How does total load (load + line) becomes inductive and capacitive as it moves along the line?

Discussion in 'General Electronics Chat' started by Dong-gyu Jang, Sep 16, 2015.

  1. Dong-gyu Jang

    Thread Starter Member

    Jun 26, 2015

    I'm now studying Smith chart and have some wired feeling about this.

    Let's say transmission line connects to the inductor as a load.

    According to the chart, as it moves from the load to RF source, total impedance (load + transmission line from the load to the measuring point) becomes periodically inductive and capacitive as movement on the chart is circulation.

    I'm really curious how inductive load + just line becomes capacitive and even purely resistive?

    Is there physically some sort of resonance to inductance and capacitance of the cable?
  2. Papabravo


    Feb 24, 2006
    A transmission line and a load are described by a differential equation. Depending on the geometry and boundary conditions the solution may consist of a standing wave, which is a function of position only, and a traveling wave which is a function of time only. As the two solutions interact at a given point the transmission line and the load can exhibit different characteristics. It will exhibit these differences as a function of frequency as well. You'll notice that a Smith Chart plotter might make several passes around the normalized impedance Z = 1 from inductive to capacitative and back again.
    Dong-gyu Jang likes this.
  3. KL7AJ

    Senior Member

    Nov 4, 2008
    Hi Dong0gyu:

    Smith favorite topic!

    Actually, if the load is a PURE inductance, there will never be a pure resistance at any location on the chart. The impedance will rotate around the outer perimeter of the chart. The closest thing you will get to a pure resistances is either 0 ohms at the left of infinity at the right.

    As far as how this can result in a capacitive situation, it's useful to look at a very mechanical view of a transmission line. There is a finite amount of capacitance between the two conductors....this is "real" capacitance, not just a mathematical abstraction. In addition, there is real inductance along the cable....a straight piece of wire does have some inductance. The full model of a transmission line, however, is best described as a ladder network, consisting of a very large number of tiny series inductors, and a very small shunt capacitor between each of them. So, yes, there is real inductance and capacitance to work with in a transmission line!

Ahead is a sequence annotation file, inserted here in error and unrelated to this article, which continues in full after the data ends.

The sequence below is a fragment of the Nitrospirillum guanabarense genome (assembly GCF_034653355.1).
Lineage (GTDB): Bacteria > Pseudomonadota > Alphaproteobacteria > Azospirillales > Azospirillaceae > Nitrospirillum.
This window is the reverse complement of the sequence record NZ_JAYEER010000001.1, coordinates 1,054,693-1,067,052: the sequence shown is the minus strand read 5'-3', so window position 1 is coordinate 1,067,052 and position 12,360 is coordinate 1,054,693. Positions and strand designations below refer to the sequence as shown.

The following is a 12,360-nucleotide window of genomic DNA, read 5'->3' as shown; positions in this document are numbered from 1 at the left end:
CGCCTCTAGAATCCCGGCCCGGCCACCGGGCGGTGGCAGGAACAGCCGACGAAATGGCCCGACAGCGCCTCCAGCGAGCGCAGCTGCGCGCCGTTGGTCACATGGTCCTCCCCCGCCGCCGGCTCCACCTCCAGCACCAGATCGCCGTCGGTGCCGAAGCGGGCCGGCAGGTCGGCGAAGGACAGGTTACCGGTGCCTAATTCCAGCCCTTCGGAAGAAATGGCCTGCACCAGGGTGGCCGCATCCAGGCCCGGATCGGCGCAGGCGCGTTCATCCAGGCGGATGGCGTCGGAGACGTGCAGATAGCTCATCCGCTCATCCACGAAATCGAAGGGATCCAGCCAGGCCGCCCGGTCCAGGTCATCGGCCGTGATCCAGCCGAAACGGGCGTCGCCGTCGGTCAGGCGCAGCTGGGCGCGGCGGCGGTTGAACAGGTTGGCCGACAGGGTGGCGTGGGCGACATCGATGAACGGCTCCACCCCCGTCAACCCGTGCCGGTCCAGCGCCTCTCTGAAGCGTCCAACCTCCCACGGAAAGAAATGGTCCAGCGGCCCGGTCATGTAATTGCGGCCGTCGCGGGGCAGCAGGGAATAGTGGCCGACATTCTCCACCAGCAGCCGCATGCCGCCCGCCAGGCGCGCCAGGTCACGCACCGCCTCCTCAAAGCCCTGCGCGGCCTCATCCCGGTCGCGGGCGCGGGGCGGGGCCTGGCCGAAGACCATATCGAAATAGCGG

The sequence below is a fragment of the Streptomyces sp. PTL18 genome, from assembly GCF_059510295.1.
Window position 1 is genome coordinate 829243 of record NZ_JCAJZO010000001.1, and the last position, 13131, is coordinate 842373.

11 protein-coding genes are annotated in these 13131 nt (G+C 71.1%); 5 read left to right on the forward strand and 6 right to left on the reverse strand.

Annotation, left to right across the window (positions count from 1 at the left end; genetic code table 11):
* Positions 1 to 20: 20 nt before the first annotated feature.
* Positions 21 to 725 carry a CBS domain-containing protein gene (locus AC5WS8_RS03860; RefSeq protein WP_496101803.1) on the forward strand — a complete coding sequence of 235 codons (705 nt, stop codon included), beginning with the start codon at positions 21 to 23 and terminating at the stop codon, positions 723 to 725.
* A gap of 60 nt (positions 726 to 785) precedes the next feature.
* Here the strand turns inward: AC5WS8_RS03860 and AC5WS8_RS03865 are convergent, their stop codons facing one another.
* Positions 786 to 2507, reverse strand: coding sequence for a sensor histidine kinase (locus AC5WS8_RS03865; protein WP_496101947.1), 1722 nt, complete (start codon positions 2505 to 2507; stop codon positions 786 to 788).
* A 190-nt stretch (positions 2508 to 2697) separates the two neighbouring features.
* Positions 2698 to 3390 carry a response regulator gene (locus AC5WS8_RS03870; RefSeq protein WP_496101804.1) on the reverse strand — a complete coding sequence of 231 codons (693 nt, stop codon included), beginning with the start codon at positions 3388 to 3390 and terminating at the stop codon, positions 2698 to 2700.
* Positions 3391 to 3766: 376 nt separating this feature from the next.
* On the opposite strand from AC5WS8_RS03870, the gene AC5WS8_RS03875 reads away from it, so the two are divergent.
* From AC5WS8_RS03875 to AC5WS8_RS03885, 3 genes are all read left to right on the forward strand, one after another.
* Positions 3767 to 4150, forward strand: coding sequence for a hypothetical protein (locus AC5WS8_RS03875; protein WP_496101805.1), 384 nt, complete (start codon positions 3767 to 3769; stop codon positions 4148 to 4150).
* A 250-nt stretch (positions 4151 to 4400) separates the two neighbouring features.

If you do have a RESISTIVE load, things get even more interesting. A 1/4 wave length of transmission line can transform a pure resistive load to another pure resistive load of a different value. Such "Q-sections" are commonly used as impedance matching transformer in radio frequency circuits.

    I highly recommend the ARRL Antenna book for more details on the Smith Chart.

    Good luck!
    Dong-gyu Jang likes this.
  4. daviddeakin

    Active Member

    Aug 6, 2009
    Whether an impedance is inductive or capacitive is simply a matter of the phase shift between the voltage and current at (OK across) that point in the circuit. If you send a signal down a cable and it reflects back off the far end, then at every point along the cable you have a mixture (sum) of the forward-going signal, and the reflected signal, each of which has a particular amount of phase shift. As the two signals sum together, the phase of the resultant signal (voltage/current) defines whether that point on the cable 'looks' inductive or capacitive. Of course, the exact point on the cable that you are most interested in is the point where you inject the signal, since this is the bit that loads the source, but the principle still holds for any point along the cable.
    Dong-gyu Jang likes this.